Reuben Meatballs with Thousand Island Coleslaw
Daffodils, daylight savings time, green beer, Lent, basketball: March has arrived. I typically forget to wear green on St. Patrick’s Day, have never filled out a March Madness bracket, and miss that hour of daylight in the morning. However, the extra hour of daylight in the evenings, the sight of the first green blades of grass and an Iowa State trip to the Big Dance are worth celebrating. What better way to celebrate than with a seasonal meal: Reuben Meatballs with Thousand Island Coleslaw!
deconstructed sandwich: reuben meatballs
I love Reuben sandwiches all year-long, but seem to crave them more in March when Corned Beef and Cabbage is so popular. When thinking about creating a meatball from this amazing sandwich, there were the obvious ingredients to consider: corned beef, sauerkraut, Swiss cheese, rye bread, and Thousand Island dressing. The difficult part would be recreating that distinct flavor balance throughout each meatball.
The biggest challenge for this recipe was the main ingredient. I wanted to use ground beef as it is convenient and accessible. I have had mixed experiences buying corned beef in the deli counter: sometimes it’s great and sometimes it isn’t. Starting with a beef roast and allowing it to cure for 10 days was obviously much too complicated a process for making meatballs. After researching the spices and herbs used to create the brine for corned beef, a rather unusual combination resulted and, more importantly, worked! You can see the list of ingredients for the seasoning in the recipe below. Do not allow the number of ingredients to discourage you from making this recipe. They are likely already in your cupboard and take little time to measure and combine.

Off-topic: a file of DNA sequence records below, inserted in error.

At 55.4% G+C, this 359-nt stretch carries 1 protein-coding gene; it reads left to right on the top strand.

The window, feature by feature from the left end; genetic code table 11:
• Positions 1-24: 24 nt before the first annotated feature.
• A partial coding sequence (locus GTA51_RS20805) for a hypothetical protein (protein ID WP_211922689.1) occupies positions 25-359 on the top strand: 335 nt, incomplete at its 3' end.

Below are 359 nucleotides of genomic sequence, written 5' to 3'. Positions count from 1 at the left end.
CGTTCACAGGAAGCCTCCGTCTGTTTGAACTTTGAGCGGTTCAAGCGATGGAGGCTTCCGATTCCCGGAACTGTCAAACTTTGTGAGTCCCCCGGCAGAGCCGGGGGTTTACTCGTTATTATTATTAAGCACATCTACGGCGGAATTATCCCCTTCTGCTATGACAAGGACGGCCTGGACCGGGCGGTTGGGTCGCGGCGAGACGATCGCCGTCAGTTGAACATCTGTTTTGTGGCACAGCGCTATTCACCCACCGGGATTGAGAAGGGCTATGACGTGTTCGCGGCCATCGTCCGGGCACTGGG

The cabbage that typically accompanies corned beef is incorporated two ways in this recipe: as sauerkraut inside, and in the coleslaw beside, the meatball. Replacing the milk that is typically added to a meatball mixture with finely chopped sauerkraut and some of the sauerkraut liquid ensures that element of the Reuben will not be lost.
And who can resist that layer of tangy dressing? Using it to create a side of Thousand Island Coleslaw and as a dipping sauce for the meatballs carries the flavor into every bite.
A Reuben just wouldn’t be a Reuben without rye bread. Making homemade bread crumbs is super easy and immediately adds more flavor to the meatballs. A blender is the perfect tool for making flaky breadcrumbs. My food processor tends to grind the bread up, making the crumbs dense. If the bread crumbs are dense, the meatballs will be too.
The trial run of this recipe turned out well but was definitely lacking something. My family agreed that they tasted good but did not taste like a Reuben. Adjusting the ingredient proportions and adding toasted caraway seeds was all it took to make the difference. Toasting and crushing the seeds is important; it brings out the oils in the seeds which wakes up the flavors.
The final enhancement comes from baking the meatballs alongside some carrots, celery and onions. When a beef roast is curing, these vegetables are added to the brine to give more flavor to the meat. Placing them on the pan with the meatballs will deliver a similar subtle flavor.
I am very happy with the results of this recipe. There were enough meatballs leftover so we now have a bag in the freezer to enjoy another day.
TIP: When reheating leftover Reuben meatballs, place some extra sauerkraut in a pan
with the meatballs and slowly warm them on the stovetop. The moisture from the
sauerkraut will keep the meatballs from drying out.
Blessings of March
Among all the other wonderful things about the month of March, I do love the season of Lent. Ash Wednesday, the midweek services and the accompanying soup suppers prior, Holy Week and the celebration of Easter are a traditional transition from winter to spring for my family. So allow me to close this post with a beautiful Irish blessing:
May the road rise up to meet you.
May the wind always be at your back.
May the sun shine warm upon your face,
and rains fall soft upon your fields.
And until we meet again,
May God hold you in the palm of His hand.